PF: Last question, have you ever been to any Philadelphia restaurants or do you any plans to come to Philadelphia in the future?

rB: I actually am doing an event and it will be the first time, I’ve been to Philadelphia only once in my life and it was way before I knew much about food, so I’m excited to be there. I’ll be there in September. And I think it’s a James Beard dinner and I think it’s going to be at a restaurant called Tangerine. Is that correct? A Stephen Starr restaurant? And it will be, I think it’s called Celebrity Chefs on Tour or something ridiculous like that, and I only say that because I don’t think I’m a celebrity. But I’ll be looking forward to getting some recommendations from you.

PF: You bet. Those are all the questions I have. Thanks so much for your time.

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June 09, 2008

Gary Vaynerchuk Book Signing Event In Philly

Gary Vaynerchuk

There are few people in the recent past who have made more of an impact on the wine world than Gary Vaynerchuk, host of the video podcast Wine Library TV.

With his refreshingly unpretentious commentary and contagiously kinetic style, Vaynerchuk appears to have done something few wine critics, if any, have been able to do—make wine accessible to people who were convinced the wine world was out of their reach. His mastery of social networking sites, including Twitter, to reach out to the public has earned him legions of fans—and, importantly, created an entirely new demographic of wine drinkers called “Vayniacs.”

And the wine world has taken notice. The Washington Post recently said Gary may be the most influential wine critic in the United States outside of Robert Parker.

Somehow, in between his appearances on TV shows like Ellen and Late Night with Conan O’Brien, Gary found time to write a book—“Gary Vaynerchuk’s 101 Wines: Guaranteed to Inspire, Delight, and Bring Thunder to Your World.”

This Thursday, June 12, 2008, Gary will be hosting a meet and greet and signing his new book from 4:30 p.m. to 5:30 p.m. at The Wine School of Philadelphia, 2006 Fairmont Ave. It’s free and open to the public.

Photo courtesy of Stellargirl.

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June 02, 2008

Working the PLCB System

Antonelli Sagrantino di Montefalco 2003

It’s frustrating when you know that the PLCB has an interesting wine in its system but it’s not stocked on the shelves of your local store. However, one of the benefits of having a state-wide liquor control system is that the consumer has access to every wine on the shelves of every state store in the entire state.

In other words, if, for example, the bottle of 2003 Antonelli Sagrantino di Montefalco you want is stashed away in a PLCB store in Allegheny County, there’s a surprisingly efficient way for you to get it.

Here’s how to work the system:

1. Use the PLCB Product Search database to find out which store has the wine you’re looking for.

2. Go to your local store and ask them to contact the store that has the wine and have it transferred to your store for you to pick up.

3. This is the most important step, one that the PLCB clerks don’t always remember to tell you: Make sure to say that you want to pay the extra couple of bucks for UPS shipping. If you do, you’ll have the wine in days. If you don’t, there’s no telling when (or if) you’ll get the wine.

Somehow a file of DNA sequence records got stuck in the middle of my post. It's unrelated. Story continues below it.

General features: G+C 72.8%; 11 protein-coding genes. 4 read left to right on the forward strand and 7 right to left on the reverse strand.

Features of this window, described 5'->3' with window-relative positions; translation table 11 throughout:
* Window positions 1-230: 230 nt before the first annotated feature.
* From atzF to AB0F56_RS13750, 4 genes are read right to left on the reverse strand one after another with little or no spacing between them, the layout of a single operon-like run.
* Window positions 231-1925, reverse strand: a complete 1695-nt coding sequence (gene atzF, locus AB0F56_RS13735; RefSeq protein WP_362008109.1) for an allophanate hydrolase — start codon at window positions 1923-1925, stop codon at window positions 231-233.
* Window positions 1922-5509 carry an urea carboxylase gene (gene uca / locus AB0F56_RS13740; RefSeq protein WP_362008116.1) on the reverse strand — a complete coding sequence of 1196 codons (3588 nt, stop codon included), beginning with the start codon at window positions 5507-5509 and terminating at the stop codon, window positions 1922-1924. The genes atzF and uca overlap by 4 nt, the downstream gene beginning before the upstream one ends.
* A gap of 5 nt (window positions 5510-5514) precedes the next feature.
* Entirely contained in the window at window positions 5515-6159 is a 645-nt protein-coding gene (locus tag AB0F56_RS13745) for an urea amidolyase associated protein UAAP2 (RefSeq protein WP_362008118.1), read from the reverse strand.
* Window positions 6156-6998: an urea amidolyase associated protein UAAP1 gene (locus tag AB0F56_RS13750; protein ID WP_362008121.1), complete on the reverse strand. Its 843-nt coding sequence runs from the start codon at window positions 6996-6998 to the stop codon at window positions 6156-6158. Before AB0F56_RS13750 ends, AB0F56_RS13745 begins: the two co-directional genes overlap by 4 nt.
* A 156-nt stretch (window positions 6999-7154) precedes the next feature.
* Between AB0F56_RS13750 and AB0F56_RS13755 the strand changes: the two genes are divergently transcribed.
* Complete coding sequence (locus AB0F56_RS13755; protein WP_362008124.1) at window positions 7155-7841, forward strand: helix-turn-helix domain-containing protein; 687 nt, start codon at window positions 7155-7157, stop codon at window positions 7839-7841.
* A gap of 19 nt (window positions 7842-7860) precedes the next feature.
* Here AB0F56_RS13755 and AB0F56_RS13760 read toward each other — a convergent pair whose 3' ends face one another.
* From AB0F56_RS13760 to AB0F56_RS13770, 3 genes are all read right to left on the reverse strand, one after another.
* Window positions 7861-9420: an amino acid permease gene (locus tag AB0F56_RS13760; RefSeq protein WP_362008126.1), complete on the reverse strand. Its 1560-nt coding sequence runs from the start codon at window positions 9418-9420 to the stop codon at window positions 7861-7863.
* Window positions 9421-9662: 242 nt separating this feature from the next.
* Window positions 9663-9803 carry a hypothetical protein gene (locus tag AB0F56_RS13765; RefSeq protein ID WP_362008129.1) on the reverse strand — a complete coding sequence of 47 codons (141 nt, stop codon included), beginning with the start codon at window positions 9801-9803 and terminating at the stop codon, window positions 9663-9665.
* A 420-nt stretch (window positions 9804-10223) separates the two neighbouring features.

Does it suck that on top of the state’s 30% markup, 18% Johnstown Flood Tax and 7% sales tax you will have to pay even more money to get a wine the PLCB carries? You bet it does.

Would you do this for just any wine? Probably not.

But for certain wines—wines that can be tricky to find, like the Sagrantino di Monetefalco—it’s worth a couple additional bucks to drink something a little more interesting.

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June 01, 2008

Philly Wine Fest 2008 Wrap-Up

A Perfect Pour

Say what you want about Pennsylvania’s antiquated liquor laws; the PLCB throws one hell of a party.

The PLCB and Philadelphia Magazine teamed up again to host the Seventh Annual Philadelphia Wine Festival on May 10. By successfully addressing a few key issues that have dogged past festivals, the PLCB delivered an event this year that will be hard to beat.

In the past, tight quarters and narrow aisles turned even the most polite, well-dressed group of sophisticates into a selfish, inconsiderate, elbow-throwing mob. But this year the PLCB finally chose a space large enough to accommodate Philadelphia’s dedicated mass of wine lovers—the expansive Ballroom at the Pennsylvania Convention Center. Sure, at times it felt like you were backstage at The Price is Right with the gaggle of lanky models in little black dresses attempting to cat-walk inconspicuously around the SUVs and Jaeger-le Coultre display cases in the center of the Ballroom. And yes, this spectacle would be easy to mock. But, presumably, lining up these sponsors made it possible for the PLCB to secure this venue, which is a decision that clearly paid off.

Also, at prior festivals the food always seemed to be an issue—there just never seemed to be enough to go around. This year, however, there was an endless supply of pastas. They were not the most refined dishes, with the exception of Penne Restaurant’s wonderful Mushroom Cavatelli with Goat Cheese. But they were just what you needed to soak up the high-octane Cabs you were [ahem] “tasting” for the past two hours.

Then, of course, there were the wines. This year there seemed to be a larger selection of higher-end, artisinal wines—the type of wine you expect at a wine festival.